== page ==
ECTS - Internal Combustion Engines

Internal Combustion Engines (AE312) Course Detail

Course Name Course Code Season Lecture Hours Application Hours Lab Hours Credit ECTS
Internal Combustion Engines AE312 3 1 0 4 5
Pre-requisite Course(s)
ENE 203 (Thermodynamics I) ve AE 214 (Fuels and Combustion)
Course Language English
Course Type N/A
Course Level Bachelor’s Degree (First Cycle)
Mode of Delivery Face To Face
Learning and Teaching Strategies Lecture, Discussion, Experiment, Question and Answer, Problem Solving.
Course Coordinator
Course Lecturer(s)
  • Asst. Prof. Dr. Ramin Barzegar
  • Ozan Tekin
Course Assistants
Course Objectives This course provides the fundamental knowledge on the principles that govern internal combustion engine design and operation and studies the operating characteristics that affect the performance, efficiency and fuel consumption and emissions in IC engines. Ideal Thermodynamic cycles, real cycles, mechanisms of combustion, heat transfer and fuel properties will be discussed. The design features and characteristics of different types of IC engines such as SI, CI, GDI and HCCI engines will be introduced.
Course Learning Outcomes The students who succeeded in this course;
  • define the internal combustion engine operating parameters such as power, torque, fuel efficiency, etc.
  • explain the major phenomena occurring in an engine such as combustion, emission formation, etc.
  • apply thermodynamic cycle calculations for a preliminary calculation of engines
  • distinguish different types of ICEs, operation of spark ignition, diesel and mixed-cycle engines
  • learn to test and evaluate the performance parameters of internal combustion engines
Course Content Engine history, ideal engine cycles, principles of SI and CI engine operation, 2-stroke and 4-stroke engines, real cycles, performance characteristics, fuel supply system, ignition system, cooling system, heat transfer, emissions, and friction.

Weekly Subjects and Releated Preparation Studies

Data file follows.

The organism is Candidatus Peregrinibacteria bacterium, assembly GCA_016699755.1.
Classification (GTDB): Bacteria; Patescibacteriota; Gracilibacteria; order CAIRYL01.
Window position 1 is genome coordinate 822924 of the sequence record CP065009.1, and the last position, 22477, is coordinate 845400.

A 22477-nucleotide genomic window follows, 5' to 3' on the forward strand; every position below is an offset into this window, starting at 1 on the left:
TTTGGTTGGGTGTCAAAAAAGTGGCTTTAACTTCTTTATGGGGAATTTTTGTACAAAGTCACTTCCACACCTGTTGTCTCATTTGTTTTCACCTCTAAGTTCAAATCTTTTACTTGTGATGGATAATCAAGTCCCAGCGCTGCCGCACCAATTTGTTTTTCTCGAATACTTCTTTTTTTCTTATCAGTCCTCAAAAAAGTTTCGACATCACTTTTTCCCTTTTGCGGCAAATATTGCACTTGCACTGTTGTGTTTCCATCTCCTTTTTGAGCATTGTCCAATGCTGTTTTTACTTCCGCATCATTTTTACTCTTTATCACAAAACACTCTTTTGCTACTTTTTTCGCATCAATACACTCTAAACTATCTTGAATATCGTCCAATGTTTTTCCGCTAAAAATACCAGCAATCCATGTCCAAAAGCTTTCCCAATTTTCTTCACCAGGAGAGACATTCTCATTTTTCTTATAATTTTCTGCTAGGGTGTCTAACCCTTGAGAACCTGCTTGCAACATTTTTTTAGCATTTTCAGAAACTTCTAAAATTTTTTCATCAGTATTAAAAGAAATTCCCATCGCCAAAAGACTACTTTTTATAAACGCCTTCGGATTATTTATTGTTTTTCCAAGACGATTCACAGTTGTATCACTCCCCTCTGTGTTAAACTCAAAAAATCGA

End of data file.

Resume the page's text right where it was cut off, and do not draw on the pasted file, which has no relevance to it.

Week Subjects Preparation
1 Introduction to Internal Combustion Engines Pulkrabek Chp. 1, Lecture notes
2 ICE Classifications Pulkrabek Chp. 1, Lecture notes
3 ICE Operation Characteristics Pulkrabek Chp. 2, Heywood Chp. 2, Lecture notes
4 Ideal Engine Cycles Pulkrabek Chp. 3, Lecture notes
5 Ideal Engine Cycles Pulkrabek Chp. 3, Lecture notes
6 Thermochemistry and Fuels Pulkrabek Chp. 4, Heywood Chp. 3, Lecture notes
7 Thermochemistry and Fuels Pulkrabek Chp. 4, Heywood Chp. 3, Lecture notes
8 Air and Fuel Induction; (Engine Tests in Laboratory) Pulkrabek Chp. 5, Heywood Chp. 6, Lecture notes
9 Fuel-Air Cycles; (Engine Tests in Laboratory) Gupta Chp. 4, Heywood Chp. 5, Lecture notes
10 Fuel-Air Cycles Gupta Chp. 4, Heywood Chp. 5, Lecture notes
11 Actual Cycles; (Engine Tests in Laboratory) Gupta Chp. 5, Lecture notes
12 Fluid Motion Inside the Cylinder; (Engine Tests in Laboratory) Pulkrabek Chp. 6, Heywood Chp. 8, Lecture notes
13 Combustion in SI engines; (Engine Tests in Laboratory) Pulkrabek Chp. 7, Heywood Chp. 9, Gupta Chp. 6, Lecture notes
14 Combustion in CI engines; (Engine Tests in Laboratory) Pulkrabek Chp. 7, Heywood Chp. 10, Gupta Chp. 7, Lecture notes
15 Final Exam

Sources

Course Book 1. Engineering Fundamentals of the Internal Combustion Engine, by W.W. Pulkrabek, Prentice Hall, New Jersey, (1997).
2. Internal Combustion Engines, C.R. Ferguson, Wiley (2015).
3. Internal Combustion Engine Fundamentals, by J.B. Heywood, McGraw Hill (1988)
4. Fundamentals of Internal Combustion Engines, H.N. Gupta (2006)
5. Introduction to Internal Combustion Engines, by R. Stone (1999).

Evaluation System

Requirements Number Percentage of Grade
Attendance/Participation 14 5
Laboratory 6 10
Application - -
Field Work - -
Special Course Internship - -
Quizzes/Studio Critics 5 5
Homework Assignments 5 15
Presentation - -
Project - -
Report - -
Seminar - -